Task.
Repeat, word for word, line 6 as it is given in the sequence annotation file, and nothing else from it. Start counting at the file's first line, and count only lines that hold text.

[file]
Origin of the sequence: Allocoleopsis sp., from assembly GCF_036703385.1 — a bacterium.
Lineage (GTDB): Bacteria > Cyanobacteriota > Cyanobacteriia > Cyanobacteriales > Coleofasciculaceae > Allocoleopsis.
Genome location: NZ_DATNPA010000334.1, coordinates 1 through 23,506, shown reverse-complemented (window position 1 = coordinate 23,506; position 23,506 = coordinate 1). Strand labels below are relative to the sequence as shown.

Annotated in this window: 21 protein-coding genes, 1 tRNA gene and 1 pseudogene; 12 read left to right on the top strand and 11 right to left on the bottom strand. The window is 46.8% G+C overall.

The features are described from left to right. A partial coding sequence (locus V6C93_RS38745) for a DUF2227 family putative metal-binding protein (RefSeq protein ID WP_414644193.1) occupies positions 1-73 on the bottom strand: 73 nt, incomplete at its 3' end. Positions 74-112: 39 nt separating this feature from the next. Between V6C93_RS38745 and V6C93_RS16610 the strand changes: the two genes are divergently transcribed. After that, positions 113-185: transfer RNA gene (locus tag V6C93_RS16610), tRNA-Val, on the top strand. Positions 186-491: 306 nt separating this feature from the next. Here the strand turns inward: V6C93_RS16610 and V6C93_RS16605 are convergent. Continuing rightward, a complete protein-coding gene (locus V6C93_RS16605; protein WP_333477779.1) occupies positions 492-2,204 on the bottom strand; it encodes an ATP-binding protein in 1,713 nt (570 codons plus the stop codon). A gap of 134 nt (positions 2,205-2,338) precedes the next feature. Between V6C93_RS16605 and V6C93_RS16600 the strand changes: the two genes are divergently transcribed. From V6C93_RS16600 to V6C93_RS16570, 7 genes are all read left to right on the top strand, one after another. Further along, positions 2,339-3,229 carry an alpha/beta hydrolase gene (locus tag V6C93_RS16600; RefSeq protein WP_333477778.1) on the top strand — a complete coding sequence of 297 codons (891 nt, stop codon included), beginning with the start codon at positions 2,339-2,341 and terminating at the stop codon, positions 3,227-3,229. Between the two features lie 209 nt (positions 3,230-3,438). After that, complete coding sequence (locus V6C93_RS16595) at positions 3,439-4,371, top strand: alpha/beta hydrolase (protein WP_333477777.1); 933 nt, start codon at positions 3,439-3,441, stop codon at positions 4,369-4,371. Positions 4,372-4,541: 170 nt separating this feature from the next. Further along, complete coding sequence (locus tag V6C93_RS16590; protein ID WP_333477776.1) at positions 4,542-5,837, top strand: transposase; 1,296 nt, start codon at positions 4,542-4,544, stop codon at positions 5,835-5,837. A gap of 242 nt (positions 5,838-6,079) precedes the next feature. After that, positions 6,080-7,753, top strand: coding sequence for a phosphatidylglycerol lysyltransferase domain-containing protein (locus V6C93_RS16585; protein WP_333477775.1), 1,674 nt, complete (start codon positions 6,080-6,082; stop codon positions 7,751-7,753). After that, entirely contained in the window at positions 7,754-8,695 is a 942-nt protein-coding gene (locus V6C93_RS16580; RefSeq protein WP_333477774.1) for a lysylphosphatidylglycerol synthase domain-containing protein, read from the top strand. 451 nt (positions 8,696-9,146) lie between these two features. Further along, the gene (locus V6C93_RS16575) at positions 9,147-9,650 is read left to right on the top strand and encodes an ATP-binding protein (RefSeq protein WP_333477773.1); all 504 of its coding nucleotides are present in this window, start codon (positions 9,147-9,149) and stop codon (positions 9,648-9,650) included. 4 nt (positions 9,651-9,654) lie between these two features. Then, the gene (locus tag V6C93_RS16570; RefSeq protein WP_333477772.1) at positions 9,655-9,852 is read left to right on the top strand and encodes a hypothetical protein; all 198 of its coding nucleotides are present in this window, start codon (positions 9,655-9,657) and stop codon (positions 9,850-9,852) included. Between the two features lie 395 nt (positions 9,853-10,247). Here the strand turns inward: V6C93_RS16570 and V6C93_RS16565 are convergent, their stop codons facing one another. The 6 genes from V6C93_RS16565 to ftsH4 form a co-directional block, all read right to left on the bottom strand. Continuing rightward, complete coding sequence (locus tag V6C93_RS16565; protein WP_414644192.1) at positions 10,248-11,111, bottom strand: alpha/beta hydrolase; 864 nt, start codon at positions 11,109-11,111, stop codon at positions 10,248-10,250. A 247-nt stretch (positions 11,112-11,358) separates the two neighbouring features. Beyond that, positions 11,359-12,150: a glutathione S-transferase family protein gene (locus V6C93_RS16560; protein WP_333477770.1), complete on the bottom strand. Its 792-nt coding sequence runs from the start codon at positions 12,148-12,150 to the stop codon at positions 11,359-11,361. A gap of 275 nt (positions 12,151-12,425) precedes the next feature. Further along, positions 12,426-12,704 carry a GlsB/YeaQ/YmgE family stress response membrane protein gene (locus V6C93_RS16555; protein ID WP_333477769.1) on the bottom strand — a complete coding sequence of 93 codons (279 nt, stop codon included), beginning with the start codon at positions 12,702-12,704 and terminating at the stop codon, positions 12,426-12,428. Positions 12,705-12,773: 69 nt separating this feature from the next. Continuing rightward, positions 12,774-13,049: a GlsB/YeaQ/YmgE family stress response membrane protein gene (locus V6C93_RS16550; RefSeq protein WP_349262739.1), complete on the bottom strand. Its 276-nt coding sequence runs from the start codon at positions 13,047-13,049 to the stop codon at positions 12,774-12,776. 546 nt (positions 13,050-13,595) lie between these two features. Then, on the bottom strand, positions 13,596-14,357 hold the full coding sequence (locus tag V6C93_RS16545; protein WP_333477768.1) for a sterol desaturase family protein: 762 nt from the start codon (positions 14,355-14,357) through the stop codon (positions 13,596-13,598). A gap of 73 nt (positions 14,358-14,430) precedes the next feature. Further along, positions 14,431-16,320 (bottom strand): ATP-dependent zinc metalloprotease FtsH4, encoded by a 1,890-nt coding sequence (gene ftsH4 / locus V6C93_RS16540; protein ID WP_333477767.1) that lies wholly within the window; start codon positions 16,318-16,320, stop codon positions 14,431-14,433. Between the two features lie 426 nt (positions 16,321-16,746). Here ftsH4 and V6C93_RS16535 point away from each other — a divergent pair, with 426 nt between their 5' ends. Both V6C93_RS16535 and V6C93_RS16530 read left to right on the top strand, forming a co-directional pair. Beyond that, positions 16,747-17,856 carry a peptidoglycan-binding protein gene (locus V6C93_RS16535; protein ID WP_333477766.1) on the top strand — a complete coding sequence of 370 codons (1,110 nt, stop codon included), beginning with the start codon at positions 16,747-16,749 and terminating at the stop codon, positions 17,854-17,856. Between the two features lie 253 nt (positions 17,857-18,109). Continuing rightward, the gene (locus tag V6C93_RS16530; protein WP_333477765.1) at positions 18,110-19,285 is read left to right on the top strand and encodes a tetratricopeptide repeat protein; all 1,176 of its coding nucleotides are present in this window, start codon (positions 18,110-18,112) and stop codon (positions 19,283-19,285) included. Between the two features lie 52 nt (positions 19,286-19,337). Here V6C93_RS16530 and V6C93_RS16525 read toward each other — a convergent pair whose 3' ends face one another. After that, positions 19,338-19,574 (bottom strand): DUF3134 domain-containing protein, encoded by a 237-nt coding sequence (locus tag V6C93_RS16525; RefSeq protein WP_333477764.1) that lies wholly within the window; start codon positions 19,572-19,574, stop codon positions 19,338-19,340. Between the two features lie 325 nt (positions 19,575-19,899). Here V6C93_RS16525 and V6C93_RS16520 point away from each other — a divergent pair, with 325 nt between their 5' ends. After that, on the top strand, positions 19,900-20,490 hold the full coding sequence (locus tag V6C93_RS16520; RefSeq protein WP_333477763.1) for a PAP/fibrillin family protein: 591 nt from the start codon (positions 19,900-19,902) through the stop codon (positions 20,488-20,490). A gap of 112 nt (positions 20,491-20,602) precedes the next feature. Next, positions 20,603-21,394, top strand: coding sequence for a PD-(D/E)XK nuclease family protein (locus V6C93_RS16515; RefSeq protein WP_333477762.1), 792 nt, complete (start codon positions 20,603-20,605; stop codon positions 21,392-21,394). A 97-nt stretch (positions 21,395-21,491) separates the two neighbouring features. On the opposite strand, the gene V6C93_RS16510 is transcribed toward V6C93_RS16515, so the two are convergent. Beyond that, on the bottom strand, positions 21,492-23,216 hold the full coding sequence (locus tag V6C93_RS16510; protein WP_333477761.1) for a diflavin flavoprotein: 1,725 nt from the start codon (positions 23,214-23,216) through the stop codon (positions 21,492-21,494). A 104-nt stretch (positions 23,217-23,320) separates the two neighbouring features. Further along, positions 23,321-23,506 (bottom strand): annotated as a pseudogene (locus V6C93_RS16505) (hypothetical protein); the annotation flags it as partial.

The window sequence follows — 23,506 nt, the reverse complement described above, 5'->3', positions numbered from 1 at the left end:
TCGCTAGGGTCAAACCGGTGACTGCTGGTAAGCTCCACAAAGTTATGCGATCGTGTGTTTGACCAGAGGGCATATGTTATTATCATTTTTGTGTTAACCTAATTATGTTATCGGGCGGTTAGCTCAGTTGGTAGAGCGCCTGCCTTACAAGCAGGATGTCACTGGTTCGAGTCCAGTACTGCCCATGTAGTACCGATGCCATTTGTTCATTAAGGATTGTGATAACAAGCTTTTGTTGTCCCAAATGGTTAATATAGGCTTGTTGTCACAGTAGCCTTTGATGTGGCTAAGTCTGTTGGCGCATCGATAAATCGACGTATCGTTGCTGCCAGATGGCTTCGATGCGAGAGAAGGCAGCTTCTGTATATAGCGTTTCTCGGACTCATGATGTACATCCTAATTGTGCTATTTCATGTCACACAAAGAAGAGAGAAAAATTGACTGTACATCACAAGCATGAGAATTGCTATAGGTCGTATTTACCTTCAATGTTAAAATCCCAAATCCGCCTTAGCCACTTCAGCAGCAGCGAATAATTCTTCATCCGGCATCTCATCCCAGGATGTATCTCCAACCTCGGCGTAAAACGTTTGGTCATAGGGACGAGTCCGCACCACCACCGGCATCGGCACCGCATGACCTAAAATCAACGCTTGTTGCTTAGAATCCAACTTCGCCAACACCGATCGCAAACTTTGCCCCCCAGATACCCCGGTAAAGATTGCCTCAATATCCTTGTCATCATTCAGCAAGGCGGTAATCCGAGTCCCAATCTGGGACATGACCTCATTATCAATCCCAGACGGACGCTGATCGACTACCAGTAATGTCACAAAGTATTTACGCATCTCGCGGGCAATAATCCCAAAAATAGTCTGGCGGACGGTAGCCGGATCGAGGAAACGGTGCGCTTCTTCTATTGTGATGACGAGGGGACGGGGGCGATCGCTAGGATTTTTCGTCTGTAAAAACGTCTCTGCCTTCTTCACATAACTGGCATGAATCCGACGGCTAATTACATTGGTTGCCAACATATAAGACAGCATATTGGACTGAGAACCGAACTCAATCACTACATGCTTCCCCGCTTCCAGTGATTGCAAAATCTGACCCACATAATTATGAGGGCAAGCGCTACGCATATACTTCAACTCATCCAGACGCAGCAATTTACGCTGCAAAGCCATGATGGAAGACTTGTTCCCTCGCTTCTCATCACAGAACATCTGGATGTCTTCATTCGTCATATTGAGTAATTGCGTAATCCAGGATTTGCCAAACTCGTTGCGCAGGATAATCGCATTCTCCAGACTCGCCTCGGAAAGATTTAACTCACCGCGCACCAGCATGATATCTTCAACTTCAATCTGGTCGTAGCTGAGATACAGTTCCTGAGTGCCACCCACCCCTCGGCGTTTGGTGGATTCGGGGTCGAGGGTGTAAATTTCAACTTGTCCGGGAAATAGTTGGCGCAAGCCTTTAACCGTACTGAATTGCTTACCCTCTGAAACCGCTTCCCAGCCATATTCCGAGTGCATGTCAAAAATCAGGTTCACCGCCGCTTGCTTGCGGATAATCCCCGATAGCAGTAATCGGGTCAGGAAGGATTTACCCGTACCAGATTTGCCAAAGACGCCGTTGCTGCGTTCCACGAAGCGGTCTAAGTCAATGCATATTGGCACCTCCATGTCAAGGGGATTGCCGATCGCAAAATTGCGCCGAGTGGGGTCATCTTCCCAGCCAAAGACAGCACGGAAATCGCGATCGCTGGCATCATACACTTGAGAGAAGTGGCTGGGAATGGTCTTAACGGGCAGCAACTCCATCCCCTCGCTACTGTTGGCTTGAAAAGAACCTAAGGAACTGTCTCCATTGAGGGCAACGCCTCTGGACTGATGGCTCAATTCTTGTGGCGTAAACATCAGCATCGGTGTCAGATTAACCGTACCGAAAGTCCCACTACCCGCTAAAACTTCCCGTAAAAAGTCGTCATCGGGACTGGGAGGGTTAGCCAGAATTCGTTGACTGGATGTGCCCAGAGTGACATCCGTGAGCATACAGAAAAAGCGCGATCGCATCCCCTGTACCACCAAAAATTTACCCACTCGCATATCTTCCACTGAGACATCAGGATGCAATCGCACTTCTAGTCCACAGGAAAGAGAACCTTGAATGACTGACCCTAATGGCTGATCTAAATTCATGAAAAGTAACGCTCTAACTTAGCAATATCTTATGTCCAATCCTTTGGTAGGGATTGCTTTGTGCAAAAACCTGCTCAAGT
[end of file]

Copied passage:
The window sequence follows — 23,506 nt, the reverse complement described above, 5'->3', positions numbered from 1 at the left end: